"It's like saying, you know, I can be dishonest because I won't get elected and then I can't be honest. I mean, come on. You know, but number one, there's something more important than getting elected, and that's standing up and saying what you think is right. I mean, I listen to this all the time, everything -- oh, it's getting reelected. Getting reelected or elected isn't everything. How do you -- you've got to look your family in the eye, you've got to look yourself in the mirror and say this is what I really believe and this is what I'll do if I get elected. And if it sells it sells, and if it doesn't sell it doesn't sell. And you know, you say people don't know. Yeah, I think that's fair.
People don't have a solution, or everybody has a different solution. But that's why we elect governors and presidents and legislators to lead from the front, to come up with solutions, to tell us what those solutions they think are. Some will work, some won't, some they'll get through the Legislature, some they won't be able to. But you still -- if we just say, 'Well, there's nothing you can do about it.' Think about where we're going. This country is in very big trouble, and we need the two presidential candidates to tell us how they're going to take us out of this. We used to be here in New York in the top ten in education in every standard. We're lucky to be in the top 50. We used to have all the new jobs created here in this country. Everybody talks about jobs. Tell us specifically how you're going to do it. New York City, we have our plans -- some good, some bad, some people like them, some don't - but we're talking about the future of the country. Tax policy - you know, they talk about, 'I'm going to reduce everybody's taxes,' or, 'I'm going to reduce taxes for the group that I think will vote for me the most.' That's just not the way to do it. But guns -- get back to Aurora -- this is killing people every day, and it's growing and it's not just an inner-city, East Coast, West Coast, big city phenomenon. Aurora is not a big city."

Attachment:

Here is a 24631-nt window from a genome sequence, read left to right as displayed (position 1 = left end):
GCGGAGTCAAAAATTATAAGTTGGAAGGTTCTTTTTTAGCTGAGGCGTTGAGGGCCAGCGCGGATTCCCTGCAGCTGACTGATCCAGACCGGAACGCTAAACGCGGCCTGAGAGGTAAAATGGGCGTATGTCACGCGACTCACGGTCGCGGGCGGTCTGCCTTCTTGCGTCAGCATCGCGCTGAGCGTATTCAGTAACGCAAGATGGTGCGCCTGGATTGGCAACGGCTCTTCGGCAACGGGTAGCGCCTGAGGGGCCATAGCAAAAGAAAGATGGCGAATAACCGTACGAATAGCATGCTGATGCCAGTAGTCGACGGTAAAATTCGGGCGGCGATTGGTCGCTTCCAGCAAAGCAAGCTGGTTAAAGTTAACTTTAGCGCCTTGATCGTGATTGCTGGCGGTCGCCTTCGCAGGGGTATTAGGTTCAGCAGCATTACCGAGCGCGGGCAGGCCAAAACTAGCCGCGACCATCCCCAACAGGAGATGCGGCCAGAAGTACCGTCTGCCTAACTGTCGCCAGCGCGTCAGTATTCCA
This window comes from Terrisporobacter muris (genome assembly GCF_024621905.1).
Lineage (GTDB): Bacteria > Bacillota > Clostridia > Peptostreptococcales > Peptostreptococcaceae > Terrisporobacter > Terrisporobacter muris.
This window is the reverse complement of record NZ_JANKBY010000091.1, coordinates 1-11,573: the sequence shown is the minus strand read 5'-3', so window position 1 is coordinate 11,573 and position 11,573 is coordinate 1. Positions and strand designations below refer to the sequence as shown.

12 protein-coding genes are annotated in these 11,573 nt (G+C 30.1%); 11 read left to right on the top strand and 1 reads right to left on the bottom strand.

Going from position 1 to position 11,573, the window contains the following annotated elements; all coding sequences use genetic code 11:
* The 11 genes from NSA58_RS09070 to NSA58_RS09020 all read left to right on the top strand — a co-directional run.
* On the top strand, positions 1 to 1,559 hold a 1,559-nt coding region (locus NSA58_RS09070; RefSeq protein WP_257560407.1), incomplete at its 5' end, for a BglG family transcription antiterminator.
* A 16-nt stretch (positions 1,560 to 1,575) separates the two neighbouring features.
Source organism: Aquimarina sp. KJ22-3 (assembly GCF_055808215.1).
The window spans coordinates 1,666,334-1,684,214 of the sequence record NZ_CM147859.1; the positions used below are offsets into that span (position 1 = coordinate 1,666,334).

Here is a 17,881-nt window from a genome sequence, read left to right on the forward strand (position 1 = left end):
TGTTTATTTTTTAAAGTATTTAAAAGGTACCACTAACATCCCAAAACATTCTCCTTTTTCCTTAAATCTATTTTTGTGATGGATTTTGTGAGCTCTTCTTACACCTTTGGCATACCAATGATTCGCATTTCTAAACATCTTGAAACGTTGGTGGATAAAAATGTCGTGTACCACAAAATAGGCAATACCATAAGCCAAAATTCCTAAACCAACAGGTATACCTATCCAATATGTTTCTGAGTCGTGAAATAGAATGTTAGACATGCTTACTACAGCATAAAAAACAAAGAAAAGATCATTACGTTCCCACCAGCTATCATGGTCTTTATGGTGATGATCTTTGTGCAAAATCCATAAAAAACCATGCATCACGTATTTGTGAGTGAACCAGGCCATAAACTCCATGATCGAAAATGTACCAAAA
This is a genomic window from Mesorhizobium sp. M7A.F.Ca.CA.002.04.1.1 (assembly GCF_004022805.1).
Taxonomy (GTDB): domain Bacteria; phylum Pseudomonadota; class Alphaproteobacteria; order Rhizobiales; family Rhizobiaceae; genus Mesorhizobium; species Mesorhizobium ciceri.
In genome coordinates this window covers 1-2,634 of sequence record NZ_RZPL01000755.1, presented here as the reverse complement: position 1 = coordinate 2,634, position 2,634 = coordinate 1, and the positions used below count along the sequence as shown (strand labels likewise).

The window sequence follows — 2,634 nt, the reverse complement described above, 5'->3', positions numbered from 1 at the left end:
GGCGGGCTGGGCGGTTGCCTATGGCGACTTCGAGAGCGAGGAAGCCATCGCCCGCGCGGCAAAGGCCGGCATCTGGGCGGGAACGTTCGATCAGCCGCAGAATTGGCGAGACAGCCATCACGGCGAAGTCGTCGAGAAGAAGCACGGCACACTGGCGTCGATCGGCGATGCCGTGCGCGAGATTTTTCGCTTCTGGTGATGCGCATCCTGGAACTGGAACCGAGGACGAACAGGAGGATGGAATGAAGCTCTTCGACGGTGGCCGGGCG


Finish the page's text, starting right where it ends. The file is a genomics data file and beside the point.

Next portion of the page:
Bloomberg then mentioned that the murder rate in rural areas is just as bad -- if not worse -- in rural areas, to Gambling's reply: "Have you ever talked with anybody about the psychology of that? I know the gun issue, but the psychology of that. Have we become less sensitive to our neighbor?"
Bloomberg didn't offer opinions on murderers' M.O.s, but again pointed to firearm accessibility as the true culprit:
"I don't know about that. You know, I'm not a physiatrist or a psychologist. I can tell you I don't think there's any other developed country in the world that has remotely the problem we have. There's no other place that allows- we have more guns than people in this country. Every place else, if there are murders they're generally not done with guns -- not generally, a lot more are not done with guns. And everybody's got problems with crime, and you know, that's the real world. God didn't make everybody perfect.
But this is just -- you know, and we can talk about it on the talk shows, we can wring our hands and say it's terrible. You know, 'I need more guns to protect myself.' And that strategy doesn't work. That's like saying incarcerate more people and you'll reduce crime rate. In New York City, we've reduced the incarceration -- the number of people incarcerated by over a third and crime keeps coming down. Because when you send somebody to jail -- particularly a kid -- all they do is learn how to be a worse criminal. So that's just not a good solution. You may be able to say, 'I'll put her in jail and throw away the key.' That sounds good, but it doesn't solve the problem."
Recall that Bloomberg has long been a staunch advocate of tough gun laws, founding Mayors Against Illegal Guns, and recently saying that stricter regulations would have prevented the Trayvon Martin shooting.
Check back to the Voice for developments on the Aurora incident.
Follow Victoria Bekiempis @vicbekiempis.